As you do this, start to "kneel" down with the front leg. Drive your front knee down and in toward the center of the board. This is where you should feel the shin really pushing on the tongue of the boot. As you are doing this, lift your front heel to sort of stand on the tippy toes with the front foot. This will really get the sidecut to engage and give you a solid turn entry. In addition, another great aid is to actually drop your front shoulder lower as you initiate the turn. You can even imagine that as you are riding, you are reaching down in the snow to pick up an ice cold beer someone left in the snow...
Got it - I actually read your description in the thread above and it instantly made sense to me why I am getting so fatigued doing toe-side turns. As mentioned in my original post, I have historically been using 100% of my TOES and FEET to do toe-side turns. I'm not sure about others, but that is physically impossible for me to sustain - my legs and feet start cramping like crazy and I have to stop multiple times in a run. So what you're doing when you drive your shins into the boot is utilizing the boot's natural stiffness to help engage the right side of the board (I have Salomon F22s - pretty stiff boots). To be honest, I didn't know what stiffness of the boot mattered - I'm guessing this is why?
One questions I have on this - how does this help with balance? So I tried this at very low speeds, trying to use 100% of the boot and shins to maintain a toeside turn (my feet thanked me), and I noticed that my balance was terrible because I was essentially bending my knees not for balance but to engage and maintain the edge. Does this get better with time/practice? I like the fact my knees are bent, but I liken it to a ballerina in a squat like position on her tippe-toes on an angled floor - you push her and they'll fall over.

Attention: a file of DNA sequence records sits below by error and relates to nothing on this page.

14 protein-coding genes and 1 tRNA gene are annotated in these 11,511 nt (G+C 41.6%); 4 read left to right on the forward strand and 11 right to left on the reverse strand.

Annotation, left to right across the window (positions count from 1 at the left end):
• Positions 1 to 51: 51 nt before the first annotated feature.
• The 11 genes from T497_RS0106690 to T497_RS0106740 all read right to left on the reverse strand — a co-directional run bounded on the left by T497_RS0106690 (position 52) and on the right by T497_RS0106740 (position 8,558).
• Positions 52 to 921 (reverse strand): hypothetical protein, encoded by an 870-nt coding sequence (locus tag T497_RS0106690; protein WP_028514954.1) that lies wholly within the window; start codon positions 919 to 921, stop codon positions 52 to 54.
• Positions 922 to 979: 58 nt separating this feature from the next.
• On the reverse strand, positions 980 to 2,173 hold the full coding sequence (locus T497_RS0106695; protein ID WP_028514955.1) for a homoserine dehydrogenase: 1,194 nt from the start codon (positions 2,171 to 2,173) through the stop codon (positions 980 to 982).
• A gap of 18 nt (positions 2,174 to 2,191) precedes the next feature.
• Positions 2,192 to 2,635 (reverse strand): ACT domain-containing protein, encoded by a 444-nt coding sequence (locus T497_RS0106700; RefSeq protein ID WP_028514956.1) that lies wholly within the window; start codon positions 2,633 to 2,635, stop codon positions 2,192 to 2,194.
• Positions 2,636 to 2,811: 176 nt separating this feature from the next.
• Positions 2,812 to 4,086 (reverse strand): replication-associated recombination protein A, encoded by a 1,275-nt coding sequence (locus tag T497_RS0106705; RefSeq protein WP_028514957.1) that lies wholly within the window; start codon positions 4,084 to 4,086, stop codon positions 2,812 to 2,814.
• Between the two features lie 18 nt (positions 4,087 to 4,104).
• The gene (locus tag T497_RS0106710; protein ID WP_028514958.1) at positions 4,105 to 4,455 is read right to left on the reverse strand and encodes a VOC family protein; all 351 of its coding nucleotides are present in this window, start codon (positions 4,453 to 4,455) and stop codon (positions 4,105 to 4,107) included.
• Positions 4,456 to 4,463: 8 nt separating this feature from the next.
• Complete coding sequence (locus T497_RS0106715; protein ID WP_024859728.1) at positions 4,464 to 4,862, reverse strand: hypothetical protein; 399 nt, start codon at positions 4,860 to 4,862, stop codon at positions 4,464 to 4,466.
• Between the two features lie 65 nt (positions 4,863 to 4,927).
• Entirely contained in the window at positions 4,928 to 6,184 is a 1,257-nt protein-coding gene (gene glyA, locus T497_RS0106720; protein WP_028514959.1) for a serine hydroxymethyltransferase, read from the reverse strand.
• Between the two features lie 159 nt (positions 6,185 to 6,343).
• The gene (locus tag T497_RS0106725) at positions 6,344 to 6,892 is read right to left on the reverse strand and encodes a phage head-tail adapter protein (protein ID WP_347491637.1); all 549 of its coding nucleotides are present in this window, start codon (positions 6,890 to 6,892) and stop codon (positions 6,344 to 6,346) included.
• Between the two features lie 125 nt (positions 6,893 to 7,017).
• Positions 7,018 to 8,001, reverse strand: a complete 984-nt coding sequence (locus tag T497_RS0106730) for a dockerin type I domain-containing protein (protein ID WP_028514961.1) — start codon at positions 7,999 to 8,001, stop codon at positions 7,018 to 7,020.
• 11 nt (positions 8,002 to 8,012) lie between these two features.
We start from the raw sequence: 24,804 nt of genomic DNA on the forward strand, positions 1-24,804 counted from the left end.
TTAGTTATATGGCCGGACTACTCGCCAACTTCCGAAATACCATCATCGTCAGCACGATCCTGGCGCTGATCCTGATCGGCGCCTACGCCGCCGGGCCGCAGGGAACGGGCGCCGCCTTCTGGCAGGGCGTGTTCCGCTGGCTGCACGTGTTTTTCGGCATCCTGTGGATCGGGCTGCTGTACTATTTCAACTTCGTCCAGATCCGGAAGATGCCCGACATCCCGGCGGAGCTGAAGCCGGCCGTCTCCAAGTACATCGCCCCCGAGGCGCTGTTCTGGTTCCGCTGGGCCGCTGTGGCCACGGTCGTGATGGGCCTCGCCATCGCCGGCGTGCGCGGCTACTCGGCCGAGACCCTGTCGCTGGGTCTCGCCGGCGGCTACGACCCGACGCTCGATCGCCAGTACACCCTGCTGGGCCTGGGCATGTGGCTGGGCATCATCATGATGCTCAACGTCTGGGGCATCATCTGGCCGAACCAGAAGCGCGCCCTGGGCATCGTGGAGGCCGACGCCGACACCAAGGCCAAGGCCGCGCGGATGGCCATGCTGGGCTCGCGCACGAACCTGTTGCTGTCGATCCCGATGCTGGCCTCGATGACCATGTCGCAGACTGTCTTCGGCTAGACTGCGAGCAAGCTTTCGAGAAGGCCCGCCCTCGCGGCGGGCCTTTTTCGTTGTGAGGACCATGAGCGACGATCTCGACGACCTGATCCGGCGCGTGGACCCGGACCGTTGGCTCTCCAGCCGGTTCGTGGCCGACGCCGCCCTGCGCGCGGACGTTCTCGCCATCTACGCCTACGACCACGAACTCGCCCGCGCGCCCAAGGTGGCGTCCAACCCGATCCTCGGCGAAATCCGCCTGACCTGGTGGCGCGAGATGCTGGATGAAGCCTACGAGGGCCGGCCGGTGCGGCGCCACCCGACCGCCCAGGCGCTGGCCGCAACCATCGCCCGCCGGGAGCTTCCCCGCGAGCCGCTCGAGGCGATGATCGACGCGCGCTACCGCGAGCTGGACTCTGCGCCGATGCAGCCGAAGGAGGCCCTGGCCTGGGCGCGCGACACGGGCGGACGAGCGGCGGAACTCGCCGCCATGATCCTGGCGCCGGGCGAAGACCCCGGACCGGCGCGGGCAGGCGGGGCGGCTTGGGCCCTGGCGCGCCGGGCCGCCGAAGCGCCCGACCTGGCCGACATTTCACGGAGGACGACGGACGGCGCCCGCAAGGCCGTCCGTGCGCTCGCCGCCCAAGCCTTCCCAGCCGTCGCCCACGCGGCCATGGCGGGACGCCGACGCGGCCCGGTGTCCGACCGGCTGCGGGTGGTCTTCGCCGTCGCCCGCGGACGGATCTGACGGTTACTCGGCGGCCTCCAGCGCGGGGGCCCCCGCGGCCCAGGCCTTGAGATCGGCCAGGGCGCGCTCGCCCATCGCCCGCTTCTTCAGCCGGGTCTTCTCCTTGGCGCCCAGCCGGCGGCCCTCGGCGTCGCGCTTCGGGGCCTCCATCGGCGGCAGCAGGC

There is a tendency to bend at the waist and lean over into the toeside turn. AVOID this! It sets you up for trouble big time as it puts your center of mass well over the toe edge of the board and cause you to push you rear out over the heel edge which counteracts what you want to be doing. On top of that, we get a lot of our sense of balance from our vision. If you are bent at the waist, you entire sight picture is at an angle and this will mess with your head in a bad way. flex the lower body and keep your upper body straight.
So I think I'm starting to get this. So stance wise, for both heel and toe-side turns, I should have knees bent, and most of edge initiation should be done with my leading (left foot) by either: (1) Toeside: Pushing shins into tongue of boot to engage right edge, (2) heelside: Lifting toes and leaning back on backstop. So as I visualize that, its like body from the knees up is staying static and my toes/heel and either shins/back of leg (calf area) are initiating the edge?
Right now, your confidence is lacking because you have not mastered any real technique that gives you the feeling that you have control. Using this front foot steering and using edge angle more is going to give you that control and your confidence will increase exponentially....
Got it and totally agree. Dumb question but is this the way that good snowboarders turn? Meaning, they never use their back foot to turn, etc?